Phnom Koulen National Park

Phnom Koulen sits on a southerly extension of the Dangrek Mountains. The hill, combined with those around it, served as quarry sites that were used in the construction of Angkor. It’s a scenic and quiet area, with tree-covered hills stretching out into the distance and no development in sight. There is also a nice waterfall and picnic area near the top and some temple ruins just upstream from the top of the waterfall. There are also some ancient inscription (and some not so ancient) that were carved in the rock that the top of the waterfall.
There are a couple of tiers to the waterfall area, with the main fall being about 11 meters high. Unfortunately, someone has been given exclusive rights to privately develop this national resource and the guy apparently really wants to raise some revenue. Just where this revenue is going to go is another matter. He has set an entrance fee charge of US$ 20 (you read that correctly!) for a foreigner to ride up (your transportation) and see the waterfall, which is about 10 km from the ticket checkpoint area. If you wish to walk instead of ride a motorcycle, they drop the fee to US$10.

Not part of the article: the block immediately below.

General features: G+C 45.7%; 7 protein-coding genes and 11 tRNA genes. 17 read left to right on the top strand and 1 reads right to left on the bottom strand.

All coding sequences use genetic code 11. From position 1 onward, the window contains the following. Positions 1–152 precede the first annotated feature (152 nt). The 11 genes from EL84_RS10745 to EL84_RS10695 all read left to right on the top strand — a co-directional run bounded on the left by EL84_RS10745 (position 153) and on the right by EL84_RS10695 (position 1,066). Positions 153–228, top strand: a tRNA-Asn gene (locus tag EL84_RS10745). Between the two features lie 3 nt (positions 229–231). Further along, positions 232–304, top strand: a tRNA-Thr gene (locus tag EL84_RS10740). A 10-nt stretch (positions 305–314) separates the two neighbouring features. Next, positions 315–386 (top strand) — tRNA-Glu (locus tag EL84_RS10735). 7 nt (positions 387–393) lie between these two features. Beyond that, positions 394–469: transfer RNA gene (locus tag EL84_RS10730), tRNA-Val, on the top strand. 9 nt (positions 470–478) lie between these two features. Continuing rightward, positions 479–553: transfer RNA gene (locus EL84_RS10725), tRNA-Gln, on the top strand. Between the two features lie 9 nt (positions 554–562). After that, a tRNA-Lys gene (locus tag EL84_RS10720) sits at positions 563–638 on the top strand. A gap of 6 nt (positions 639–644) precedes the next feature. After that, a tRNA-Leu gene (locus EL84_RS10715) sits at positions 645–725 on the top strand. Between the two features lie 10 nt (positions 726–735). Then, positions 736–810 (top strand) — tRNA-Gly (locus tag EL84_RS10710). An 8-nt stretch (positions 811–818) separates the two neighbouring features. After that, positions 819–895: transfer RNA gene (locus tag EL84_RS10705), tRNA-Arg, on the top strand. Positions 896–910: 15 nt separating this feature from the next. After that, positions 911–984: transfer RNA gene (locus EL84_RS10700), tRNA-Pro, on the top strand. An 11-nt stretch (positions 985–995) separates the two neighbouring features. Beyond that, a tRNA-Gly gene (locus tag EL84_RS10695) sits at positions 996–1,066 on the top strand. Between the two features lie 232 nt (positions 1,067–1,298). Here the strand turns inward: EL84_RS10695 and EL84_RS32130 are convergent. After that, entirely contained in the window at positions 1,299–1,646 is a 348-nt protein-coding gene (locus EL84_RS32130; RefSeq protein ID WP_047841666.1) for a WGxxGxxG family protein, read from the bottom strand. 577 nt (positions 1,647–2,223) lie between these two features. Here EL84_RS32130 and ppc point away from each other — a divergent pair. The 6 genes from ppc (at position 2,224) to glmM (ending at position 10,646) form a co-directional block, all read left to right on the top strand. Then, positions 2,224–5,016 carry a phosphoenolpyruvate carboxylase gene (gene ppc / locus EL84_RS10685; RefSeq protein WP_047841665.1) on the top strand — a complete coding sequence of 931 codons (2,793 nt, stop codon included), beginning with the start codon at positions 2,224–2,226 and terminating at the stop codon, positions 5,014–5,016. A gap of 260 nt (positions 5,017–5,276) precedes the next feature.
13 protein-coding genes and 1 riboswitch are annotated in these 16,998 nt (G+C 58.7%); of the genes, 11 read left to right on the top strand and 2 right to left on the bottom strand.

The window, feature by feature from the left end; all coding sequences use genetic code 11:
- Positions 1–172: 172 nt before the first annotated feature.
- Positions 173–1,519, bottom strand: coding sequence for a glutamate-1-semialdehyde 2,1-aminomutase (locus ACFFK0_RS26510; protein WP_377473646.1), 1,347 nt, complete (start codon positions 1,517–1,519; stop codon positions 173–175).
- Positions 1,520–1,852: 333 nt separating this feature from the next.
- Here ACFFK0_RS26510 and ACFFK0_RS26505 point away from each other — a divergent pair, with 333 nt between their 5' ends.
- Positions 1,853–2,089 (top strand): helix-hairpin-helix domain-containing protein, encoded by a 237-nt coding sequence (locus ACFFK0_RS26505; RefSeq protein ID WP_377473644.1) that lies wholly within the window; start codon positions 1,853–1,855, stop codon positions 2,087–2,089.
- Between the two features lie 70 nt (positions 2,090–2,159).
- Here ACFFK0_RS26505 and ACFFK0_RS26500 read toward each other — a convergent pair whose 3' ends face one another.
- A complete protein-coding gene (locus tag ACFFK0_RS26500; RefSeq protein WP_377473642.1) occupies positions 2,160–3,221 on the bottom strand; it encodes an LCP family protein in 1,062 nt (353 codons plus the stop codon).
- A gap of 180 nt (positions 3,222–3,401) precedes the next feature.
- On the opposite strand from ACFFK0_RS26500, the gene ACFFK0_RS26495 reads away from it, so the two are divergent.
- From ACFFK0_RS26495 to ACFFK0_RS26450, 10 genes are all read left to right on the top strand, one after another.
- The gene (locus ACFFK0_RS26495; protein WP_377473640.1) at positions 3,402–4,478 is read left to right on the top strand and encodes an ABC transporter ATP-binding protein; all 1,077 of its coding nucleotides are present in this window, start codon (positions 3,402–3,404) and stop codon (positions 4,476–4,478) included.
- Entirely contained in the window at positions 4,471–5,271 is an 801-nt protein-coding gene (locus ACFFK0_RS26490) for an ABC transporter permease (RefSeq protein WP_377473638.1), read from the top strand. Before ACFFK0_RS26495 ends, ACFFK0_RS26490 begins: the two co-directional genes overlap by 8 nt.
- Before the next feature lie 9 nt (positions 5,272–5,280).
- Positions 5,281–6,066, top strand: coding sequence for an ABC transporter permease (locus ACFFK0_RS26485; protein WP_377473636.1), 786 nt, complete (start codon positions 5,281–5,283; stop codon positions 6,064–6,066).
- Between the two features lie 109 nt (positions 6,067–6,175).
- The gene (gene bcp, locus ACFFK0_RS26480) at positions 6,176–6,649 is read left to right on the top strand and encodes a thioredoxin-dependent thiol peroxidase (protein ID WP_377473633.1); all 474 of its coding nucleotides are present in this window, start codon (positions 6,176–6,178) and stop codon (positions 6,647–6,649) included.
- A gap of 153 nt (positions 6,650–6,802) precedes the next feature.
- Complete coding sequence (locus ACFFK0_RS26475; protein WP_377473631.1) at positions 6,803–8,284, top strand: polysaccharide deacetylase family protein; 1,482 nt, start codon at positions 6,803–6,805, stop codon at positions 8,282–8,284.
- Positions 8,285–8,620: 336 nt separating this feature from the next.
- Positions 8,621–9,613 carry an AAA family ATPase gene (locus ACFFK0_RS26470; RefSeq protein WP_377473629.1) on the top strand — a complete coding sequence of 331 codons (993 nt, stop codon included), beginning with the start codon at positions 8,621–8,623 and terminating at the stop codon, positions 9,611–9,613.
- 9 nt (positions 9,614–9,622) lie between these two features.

The guys that run the entry booth here are trained to say that the high fee is due to the road that was constructed. This site should not be visited until someone has a very big change of heart. Going their will only support the scam and may have some spillover effects in other parts of the country. Cambodians are also very upset as they are charged 5,000 riel per person and 20,000 riel for a car to go see one of their natural resources. The vast majority can’t afford to go. You take the road that goes past Banteay Srei for most of the way, so you could combine the two trips, which I did. To get to the two sites, just head out from the main ticket gate and turn right at the first T. Follow this road around the perimeter and when you see a small abandoned guard shack on your left, turn right-don’t continue straight. You will then come upon two separate forks in the road and you go to the left at the first one and to the right at the second one. Follow this same road (don’t turn off it) about 9 km to the Phnom Koulen ticket booth, and it’s about a twenty-five minute journey from there to the waterfalls. Not turning at the second ford would have landed you at Banteay Srei Temple, which is about 4 km from the fork.

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